The deputy head of the Russian Duma Sports Committee commented after a Russian ice hockey team was removed from an Asian league
The Olympic Charter is no longer worth the paper it is written on as Russian athletes continue to face politicized bans from international sport, according to State Duma Sports Committee deputy head Sergey Burlakov.
Burlakov was commenting after Russian ice hockey team PSK Sakhalin announced that they had been removed from Asia League Ice Hockey (ALIH) for the 2022/23 season, for what the club said was a decision based on "the political situation."
The other teams in the league hail from Japan and South Korea.
The sanction is merely the latest to be applied to Russian sport because of the conflict in Ukraine.
While the International Olympic Committee (IOC) has defended its decision to recommend a global ban on Russian and Belarusian athletes - claiming it is partly for their own protection - Russian officials have decried it as discriminatory and allowing politics to undermine sport.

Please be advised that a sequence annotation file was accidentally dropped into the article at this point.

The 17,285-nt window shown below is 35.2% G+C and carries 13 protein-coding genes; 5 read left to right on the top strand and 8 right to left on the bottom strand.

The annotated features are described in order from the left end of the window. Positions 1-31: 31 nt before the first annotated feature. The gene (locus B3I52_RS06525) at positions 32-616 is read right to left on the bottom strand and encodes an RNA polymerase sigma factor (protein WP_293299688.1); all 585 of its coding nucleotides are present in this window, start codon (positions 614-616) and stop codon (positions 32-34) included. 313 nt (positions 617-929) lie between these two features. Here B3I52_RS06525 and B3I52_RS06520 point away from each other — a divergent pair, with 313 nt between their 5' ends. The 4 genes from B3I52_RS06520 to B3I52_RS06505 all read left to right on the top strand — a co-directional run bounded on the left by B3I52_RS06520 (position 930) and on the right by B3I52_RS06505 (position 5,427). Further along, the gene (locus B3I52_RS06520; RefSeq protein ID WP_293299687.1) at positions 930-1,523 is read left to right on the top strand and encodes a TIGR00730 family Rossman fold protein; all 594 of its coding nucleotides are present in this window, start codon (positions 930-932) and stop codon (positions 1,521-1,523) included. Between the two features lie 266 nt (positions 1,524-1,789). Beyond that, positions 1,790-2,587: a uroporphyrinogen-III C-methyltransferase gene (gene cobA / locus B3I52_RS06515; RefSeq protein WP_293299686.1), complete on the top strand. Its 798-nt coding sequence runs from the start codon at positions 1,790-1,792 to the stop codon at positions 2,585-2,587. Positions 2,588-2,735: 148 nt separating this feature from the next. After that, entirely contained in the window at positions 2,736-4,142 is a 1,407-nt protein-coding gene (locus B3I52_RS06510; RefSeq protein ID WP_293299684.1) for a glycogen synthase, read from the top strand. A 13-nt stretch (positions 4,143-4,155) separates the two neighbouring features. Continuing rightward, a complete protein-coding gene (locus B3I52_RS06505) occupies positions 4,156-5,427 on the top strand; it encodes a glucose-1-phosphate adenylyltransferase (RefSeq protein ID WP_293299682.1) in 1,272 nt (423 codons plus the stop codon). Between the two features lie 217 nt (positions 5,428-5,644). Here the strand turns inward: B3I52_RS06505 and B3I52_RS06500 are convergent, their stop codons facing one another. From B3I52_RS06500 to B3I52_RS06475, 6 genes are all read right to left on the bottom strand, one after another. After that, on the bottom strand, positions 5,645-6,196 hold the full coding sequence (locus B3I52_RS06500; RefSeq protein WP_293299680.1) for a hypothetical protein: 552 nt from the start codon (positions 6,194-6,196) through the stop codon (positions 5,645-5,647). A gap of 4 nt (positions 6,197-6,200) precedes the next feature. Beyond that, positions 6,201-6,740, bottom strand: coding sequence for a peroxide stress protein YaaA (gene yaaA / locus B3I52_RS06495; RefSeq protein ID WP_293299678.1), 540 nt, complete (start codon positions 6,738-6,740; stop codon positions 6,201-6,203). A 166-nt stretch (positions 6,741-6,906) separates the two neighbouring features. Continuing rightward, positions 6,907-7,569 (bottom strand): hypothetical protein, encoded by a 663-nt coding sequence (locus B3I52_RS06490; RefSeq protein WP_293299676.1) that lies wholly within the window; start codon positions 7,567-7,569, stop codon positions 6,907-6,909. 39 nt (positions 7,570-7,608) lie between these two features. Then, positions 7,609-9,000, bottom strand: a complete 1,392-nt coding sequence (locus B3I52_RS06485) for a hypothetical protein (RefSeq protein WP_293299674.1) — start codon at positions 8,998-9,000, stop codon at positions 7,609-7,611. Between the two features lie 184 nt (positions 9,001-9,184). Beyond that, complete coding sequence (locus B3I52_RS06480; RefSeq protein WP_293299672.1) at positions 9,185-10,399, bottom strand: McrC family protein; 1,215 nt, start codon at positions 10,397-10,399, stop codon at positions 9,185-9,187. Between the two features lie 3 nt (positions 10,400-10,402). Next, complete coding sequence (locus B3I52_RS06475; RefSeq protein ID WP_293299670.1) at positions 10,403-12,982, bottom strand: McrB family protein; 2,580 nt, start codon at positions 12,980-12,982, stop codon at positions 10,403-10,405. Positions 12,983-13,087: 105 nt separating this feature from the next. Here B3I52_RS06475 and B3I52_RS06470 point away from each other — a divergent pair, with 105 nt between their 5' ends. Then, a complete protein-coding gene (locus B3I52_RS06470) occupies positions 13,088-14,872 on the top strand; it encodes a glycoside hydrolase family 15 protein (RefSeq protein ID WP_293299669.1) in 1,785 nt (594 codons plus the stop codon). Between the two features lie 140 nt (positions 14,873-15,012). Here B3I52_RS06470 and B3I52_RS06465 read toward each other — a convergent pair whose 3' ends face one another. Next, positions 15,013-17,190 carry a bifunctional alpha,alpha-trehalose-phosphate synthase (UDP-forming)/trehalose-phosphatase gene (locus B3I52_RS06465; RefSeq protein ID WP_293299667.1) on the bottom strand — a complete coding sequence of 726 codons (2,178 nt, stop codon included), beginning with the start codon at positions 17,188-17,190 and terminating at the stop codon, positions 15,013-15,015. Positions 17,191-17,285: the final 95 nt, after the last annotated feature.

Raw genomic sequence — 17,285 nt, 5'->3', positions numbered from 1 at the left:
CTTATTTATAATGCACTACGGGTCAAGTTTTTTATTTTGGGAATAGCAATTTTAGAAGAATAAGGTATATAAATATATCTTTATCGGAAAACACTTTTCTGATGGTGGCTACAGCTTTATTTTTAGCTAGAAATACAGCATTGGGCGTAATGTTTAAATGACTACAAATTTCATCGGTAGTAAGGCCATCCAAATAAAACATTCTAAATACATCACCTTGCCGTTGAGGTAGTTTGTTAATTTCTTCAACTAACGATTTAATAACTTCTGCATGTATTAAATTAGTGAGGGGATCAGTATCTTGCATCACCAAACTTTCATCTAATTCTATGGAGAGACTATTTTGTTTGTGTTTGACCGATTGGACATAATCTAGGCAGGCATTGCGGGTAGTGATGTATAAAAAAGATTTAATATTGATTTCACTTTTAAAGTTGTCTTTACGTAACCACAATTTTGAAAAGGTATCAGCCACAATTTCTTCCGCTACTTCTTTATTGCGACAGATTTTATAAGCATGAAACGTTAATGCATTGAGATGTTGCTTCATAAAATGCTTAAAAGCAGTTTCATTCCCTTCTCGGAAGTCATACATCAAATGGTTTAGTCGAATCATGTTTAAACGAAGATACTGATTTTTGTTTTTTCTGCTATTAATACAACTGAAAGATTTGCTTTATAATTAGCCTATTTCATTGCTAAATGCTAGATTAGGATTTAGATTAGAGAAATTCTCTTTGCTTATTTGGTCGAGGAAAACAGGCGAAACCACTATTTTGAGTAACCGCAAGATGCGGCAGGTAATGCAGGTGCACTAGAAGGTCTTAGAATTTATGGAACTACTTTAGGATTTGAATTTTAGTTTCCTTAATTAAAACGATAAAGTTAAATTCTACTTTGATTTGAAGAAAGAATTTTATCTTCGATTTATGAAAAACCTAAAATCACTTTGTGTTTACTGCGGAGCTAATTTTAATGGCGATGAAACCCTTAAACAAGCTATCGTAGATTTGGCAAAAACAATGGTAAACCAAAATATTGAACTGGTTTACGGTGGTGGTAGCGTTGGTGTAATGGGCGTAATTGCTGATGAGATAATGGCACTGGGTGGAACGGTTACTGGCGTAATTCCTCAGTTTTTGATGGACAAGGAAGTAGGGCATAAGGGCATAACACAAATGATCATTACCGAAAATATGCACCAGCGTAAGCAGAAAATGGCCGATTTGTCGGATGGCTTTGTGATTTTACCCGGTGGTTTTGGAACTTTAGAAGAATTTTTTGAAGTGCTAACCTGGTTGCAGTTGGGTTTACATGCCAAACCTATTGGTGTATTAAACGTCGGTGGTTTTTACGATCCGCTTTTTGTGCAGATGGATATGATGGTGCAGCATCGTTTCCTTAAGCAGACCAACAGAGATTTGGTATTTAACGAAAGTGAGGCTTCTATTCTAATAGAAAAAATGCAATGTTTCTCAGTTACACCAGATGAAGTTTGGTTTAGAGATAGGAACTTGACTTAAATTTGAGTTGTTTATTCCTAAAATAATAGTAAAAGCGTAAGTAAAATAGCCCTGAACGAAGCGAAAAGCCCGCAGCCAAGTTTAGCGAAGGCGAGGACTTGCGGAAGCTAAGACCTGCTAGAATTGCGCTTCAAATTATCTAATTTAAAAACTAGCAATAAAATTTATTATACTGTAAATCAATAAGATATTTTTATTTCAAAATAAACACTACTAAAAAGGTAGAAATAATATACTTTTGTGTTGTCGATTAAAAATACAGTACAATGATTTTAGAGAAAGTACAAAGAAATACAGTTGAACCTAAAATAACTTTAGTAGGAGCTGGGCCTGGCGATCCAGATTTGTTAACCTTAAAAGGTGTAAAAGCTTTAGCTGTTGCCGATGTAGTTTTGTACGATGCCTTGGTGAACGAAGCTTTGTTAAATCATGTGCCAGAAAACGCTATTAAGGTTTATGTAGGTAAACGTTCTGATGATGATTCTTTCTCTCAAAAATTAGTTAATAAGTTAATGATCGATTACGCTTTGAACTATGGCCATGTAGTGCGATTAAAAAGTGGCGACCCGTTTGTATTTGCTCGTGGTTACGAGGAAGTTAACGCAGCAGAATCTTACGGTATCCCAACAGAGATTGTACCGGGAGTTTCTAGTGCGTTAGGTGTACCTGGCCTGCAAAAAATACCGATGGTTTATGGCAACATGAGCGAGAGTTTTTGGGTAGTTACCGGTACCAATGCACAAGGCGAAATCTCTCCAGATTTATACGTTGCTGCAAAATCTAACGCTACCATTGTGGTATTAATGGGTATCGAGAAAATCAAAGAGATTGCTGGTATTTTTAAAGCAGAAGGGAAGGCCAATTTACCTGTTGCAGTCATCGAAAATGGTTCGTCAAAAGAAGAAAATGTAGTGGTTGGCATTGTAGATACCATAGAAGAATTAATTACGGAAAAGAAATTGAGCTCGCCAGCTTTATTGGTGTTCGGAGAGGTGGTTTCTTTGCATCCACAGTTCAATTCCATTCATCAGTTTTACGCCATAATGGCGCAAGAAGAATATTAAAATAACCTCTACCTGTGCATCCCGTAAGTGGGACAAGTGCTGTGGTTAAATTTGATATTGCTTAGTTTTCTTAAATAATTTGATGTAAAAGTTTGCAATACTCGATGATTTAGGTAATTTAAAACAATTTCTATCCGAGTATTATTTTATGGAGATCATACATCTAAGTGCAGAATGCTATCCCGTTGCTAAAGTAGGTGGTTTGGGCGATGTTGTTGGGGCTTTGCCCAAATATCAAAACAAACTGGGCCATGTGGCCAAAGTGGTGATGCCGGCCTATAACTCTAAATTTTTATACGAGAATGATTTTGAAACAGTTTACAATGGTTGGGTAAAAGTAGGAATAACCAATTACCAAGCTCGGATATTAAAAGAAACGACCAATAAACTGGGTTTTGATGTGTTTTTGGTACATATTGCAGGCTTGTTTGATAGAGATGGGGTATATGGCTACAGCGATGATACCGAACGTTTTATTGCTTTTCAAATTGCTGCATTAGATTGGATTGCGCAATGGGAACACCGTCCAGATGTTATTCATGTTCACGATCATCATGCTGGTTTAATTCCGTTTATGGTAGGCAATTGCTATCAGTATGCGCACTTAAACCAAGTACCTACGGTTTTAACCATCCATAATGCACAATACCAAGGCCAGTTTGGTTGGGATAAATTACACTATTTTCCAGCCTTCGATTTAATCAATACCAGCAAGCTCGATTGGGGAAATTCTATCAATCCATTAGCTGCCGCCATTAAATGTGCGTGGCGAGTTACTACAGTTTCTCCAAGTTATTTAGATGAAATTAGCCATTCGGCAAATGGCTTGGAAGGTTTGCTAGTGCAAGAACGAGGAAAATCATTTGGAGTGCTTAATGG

Duma official Burlakov said that was evidently the case with Sakhalin and their Asian ban.
"To say I'm surprised is an understatement. That is, now international sports organizations can officially declare that politics governs sports," said the Duma deputy to RIA Novosti.
"It is incomprehensible. It turns out that all sports reasoning and the Olympic Charter can be burned, since the fundamental principles of sports are no longer worth a penny.
"It is bitter to realize that even sports associations that are very interested in Russian teams are not ready to show character and not cave in under the West," Burlakov added.
Based in Yuzhno-Sakhalinsk on the island of Sakhalin in the Russian far east, PSK Sakhalin was founded in 2013 with the encouragement of Russian president and noted hockey enthusiast Vladimir Putin.
Sakhalin won the ALIH title in the 2018/19 season, and shared the top prize in a Covid-affected campaign in the following year.
The ALIH was set up in 2003 and is made up of teams from South Korea and Japan, having previously featured clubs from China as well.